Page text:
RELIGIOUS EMBLEMS DEDICATED TO PRINCE JOHANN OF HOHENZOLLERN-SIGMARINGEN
Zodiacus Christianus … seu signa XII divinae praedestinationis.
Cologne, Cornelius van Egmondt, 1632.
24mo., pp. (6), 451 (i.e. 151), (5), without final leaf with printer’s device. Roman letter, little Italic; engraved title with blessing Christ sitting on globe, two standing angels with open book and two small emblems, 12 emblematic copper plates by Raphael Sadeler, tail-pieces with Jesuit monogram inside a heart; small worm trail in lower gutter of second half, tiny ink spot to fore-edge. A good copy in contemporary limp vellum, a bit stained, minor burn at head of spine and on rear upper corner.
Rare expanded edition of an intriguing Jesuit book of theology and Christian emblems, first published in 1618. Raised a Lutheran, Jeremias Drexel (1581-1638) converted very early to Catholicism and joined the Society of Jesus. Besides teaching rhetoric in Dillingen, he served as a preacher for 23 years at the court of Maximilian I, Elector of Bavaria, and his wife Elizabeth of Lorraine. He was a prolific and successful writer of some 34 devotional books, widely read and translated.
In Zodiacus Christianus, Drexel presents what he considers to be the 12 signs of predestination, i.e. the lit candle, skull, pix (host container), plain altar, rosebush, fern, tobacco plant, cypress, two crossed lances, whip and switch, anchor and, finally, lute. Each of these symbols is learnedly elucidated and accompanied by an emblematic plate with a Biblical verse as motto (plate four and five were incorrectly swapped in pagesetting). The most unexpected sign adopted by Drexel is the tobacco plant, which is related to alms and other forms of charity on the account of its curative power. This curious work is dedicated to Prince Johann of Hohenzollern-Sigmaringen (1578-1638), prominent member of the Catholic branch of the illustrious German noble family.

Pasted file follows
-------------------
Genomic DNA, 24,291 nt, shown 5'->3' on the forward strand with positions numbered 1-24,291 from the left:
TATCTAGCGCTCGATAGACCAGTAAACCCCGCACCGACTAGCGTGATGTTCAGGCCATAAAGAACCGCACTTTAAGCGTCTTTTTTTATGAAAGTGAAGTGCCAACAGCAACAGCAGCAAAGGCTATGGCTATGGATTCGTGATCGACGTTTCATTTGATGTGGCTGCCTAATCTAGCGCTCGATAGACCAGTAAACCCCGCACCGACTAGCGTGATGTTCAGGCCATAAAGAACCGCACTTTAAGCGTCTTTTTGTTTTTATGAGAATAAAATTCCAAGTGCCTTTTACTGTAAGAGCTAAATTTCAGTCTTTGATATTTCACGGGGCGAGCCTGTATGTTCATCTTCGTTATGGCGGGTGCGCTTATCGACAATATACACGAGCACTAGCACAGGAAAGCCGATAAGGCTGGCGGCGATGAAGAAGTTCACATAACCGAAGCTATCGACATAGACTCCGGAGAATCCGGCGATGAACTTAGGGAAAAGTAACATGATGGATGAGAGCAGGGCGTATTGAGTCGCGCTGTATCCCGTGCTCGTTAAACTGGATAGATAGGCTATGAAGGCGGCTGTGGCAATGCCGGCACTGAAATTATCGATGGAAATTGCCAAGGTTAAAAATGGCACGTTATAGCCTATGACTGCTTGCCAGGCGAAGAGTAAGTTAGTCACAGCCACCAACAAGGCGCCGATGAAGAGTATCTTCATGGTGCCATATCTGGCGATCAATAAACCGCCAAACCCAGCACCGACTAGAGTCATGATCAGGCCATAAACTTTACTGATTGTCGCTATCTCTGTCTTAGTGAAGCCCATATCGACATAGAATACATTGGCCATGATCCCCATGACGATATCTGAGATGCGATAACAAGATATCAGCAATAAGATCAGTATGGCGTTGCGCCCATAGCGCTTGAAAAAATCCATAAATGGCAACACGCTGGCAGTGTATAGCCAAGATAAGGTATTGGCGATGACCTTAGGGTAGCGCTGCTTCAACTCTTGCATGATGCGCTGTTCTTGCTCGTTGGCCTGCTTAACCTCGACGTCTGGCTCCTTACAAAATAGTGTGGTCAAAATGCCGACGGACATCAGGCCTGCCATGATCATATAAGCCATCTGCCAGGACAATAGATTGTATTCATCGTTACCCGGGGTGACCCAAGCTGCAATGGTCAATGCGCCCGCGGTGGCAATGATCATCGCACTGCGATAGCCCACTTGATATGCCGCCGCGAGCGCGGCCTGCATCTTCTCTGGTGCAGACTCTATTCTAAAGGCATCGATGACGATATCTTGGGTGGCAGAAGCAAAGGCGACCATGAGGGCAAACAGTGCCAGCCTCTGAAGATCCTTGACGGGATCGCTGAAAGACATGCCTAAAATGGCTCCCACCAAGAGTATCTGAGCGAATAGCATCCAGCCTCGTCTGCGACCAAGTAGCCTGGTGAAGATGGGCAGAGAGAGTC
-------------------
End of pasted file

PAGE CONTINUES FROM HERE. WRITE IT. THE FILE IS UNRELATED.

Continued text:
No recorded copies in the US.
Not in Brunet, Graesse or Alden. BM STC Germ. 17th, D753; Sommervogel, III, 184:4; Landwehr, German, 229; Praz, Studies, 319.